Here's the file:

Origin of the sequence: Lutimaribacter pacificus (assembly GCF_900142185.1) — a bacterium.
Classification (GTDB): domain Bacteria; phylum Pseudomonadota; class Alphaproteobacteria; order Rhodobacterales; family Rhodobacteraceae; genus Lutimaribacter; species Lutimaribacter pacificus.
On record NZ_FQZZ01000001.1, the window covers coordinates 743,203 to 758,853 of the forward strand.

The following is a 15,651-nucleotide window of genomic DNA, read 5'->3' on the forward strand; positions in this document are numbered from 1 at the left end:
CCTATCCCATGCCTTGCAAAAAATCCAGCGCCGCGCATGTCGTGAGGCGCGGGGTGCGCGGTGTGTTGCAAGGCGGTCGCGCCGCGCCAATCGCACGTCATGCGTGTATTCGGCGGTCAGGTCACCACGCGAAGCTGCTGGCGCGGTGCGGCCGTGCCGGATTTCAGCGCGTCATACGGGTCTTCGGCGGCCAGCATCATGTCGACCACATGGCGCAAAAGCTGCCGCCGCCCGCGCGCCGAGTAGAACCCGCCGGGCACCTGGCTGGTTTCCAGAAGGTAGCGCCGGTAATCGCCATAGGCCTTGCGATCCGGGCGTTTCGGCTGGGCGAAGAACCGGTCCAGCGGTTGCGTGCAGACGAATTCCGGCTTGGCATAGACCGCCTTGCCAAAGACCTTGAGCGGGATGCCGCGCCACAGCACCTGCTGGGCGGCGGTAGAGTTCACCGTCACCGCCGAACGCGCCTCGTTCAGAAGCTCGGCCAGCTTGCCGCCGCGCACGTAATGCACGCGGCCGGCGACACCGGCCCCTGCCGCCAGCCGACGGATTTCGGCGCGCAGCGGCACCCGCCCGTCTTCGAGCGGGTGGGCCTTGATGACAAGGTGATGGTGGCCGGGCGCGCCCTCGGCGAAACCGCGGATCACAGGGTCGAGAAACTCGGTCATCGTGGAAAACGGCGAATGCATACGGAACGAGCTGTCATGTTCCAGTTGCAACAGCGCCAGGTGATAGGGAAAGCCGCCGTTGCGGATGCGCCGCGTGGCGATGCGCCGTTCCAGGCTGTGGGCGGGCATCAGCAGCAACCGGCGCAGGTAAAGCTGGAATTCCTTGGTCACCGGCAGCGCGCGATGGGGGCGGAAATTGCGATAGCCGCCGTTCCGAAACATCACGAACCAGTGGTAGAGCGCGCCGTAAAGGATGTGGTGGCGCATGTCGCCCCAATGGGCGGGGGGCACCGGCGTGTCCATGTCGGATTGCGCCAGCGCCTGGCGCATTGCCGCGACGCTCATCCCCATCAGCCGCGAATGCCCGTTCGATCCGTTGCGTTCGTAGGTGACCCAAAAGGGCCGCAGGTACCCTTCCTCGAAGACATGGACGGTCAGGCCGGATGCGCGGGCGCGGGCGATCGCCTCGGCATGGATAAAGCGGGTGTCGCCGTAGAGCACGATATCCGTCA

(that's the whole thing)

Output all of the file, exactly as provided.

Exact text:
Origin of the sequence: Lutimaribacter pacificus (assembly GCF_900142185.1) — a bacterium.
Classification (GTDB): domain Bacteria; phylum Pseudomonadota; class Alphaproteobacteria; order Rhodobacterales; family Rhodobacteraceae; genus Lutimaribacter; species Lutimaribacter pacificus.
On record NZ_FQZZ01000001.1, the window covers coordinates 743,203 to 758,853 of the forward strand.

The following is a 15,651-nucleotide window of genomic DNA, read 5'->3' on the forward strand; positions in this document are numbered from 1 at the left end:
CCTATCCCATGCCTTGCAAAAAATCCAGCGCCGCGCATGTCGTGAGGCGCGGGGTGCGCGGTGTGTTGCAAGGCGGTCGCGCCGCGCCAATCGCACGTCATGCGTGTATTCGGCGGTCAGGTCACCACGCGAAGCTGCTGGCGCGGTGCGGCCGTGCCGGATTTCAGCGCGTCATACGGGTCTTCGGCGGCCAGCATCATGTCGACCACATGGCGCAAAAGCTGCCGCCGCCCGCGCGCCGAGTAGAACCCGCCGGGCACCTGGCTGGTTTCCAGAAGGTAGCGCCGGTAATCGCCATAGGCCTTGCGATCCGGGCGTTTCGGCTGGGCGAAGAACCGGTCCAGCGGTTGCGTGCAGACGAATTCCGGCTTGGCATAGACCGCCTTGCCAAAGACCTTGAGCGGGATGCCGCGCCACAGCACCTGCTGGGCGGCGGTAGAGTTCACCGTCACCGCCGAACGCGCCTCGTTCAGAAGCTCGGCCAGCTTGCCGCCGCGCACGTAATGCACGCGGCCGGCGACACCGGCCCCTGCCGCCAGCCGACGGATTTCGGCGCGCAGCGGCACCCGCCCGTCTTCGAGCGGGTGGGCCTTGATGACAAGGTGATGGTGGCCGGGCGCGCCCTCGGCGAAACCGCGGATCACAGGGTCGAGAAACTCGGTCATCGTGGAAAACGGCGAATGCATACGGAACGAGCTGTCATGTTCCAGTTGCAACAGCGCCAGGTGATAGGGAAAGCCGCCGTTGCGGATGCGCCGCGTGGCGATGCGCCGTTCCAGGCTGTGGGCGGGCATCAGCAGCAACCGGCGCAGGTAAAGCTGGAATTCCTTGGTCACCGGCAGCGCGCGATGGGGGCGGAAATTGCGATAGCCGCCGTTCCGAAACATCACGAACCAGTGGTAGAGCGCGCCGTAAAGGATGTGGTGGCGCATGTCGCCCCAATGGGCGGGGGGCACCGGCGTGTCCATGTCGGATTGCGCCAGCGCCTGGCGCATTGCCGCGACGCTCATCCCCATCAGCCGCGAATGCCCGTTCGATCCGTTGCGTTCGTAGGTGACCCAAAAGGGCCGCAGGTACCCTTCCTCGAAGACATGGACGGTCAGGCCGGATGCGCGGGCGCGGGCGATCGCCTCGGCATGGATAAAGCGGGTGTCGCCGTAGAGCACGATATCCGTCA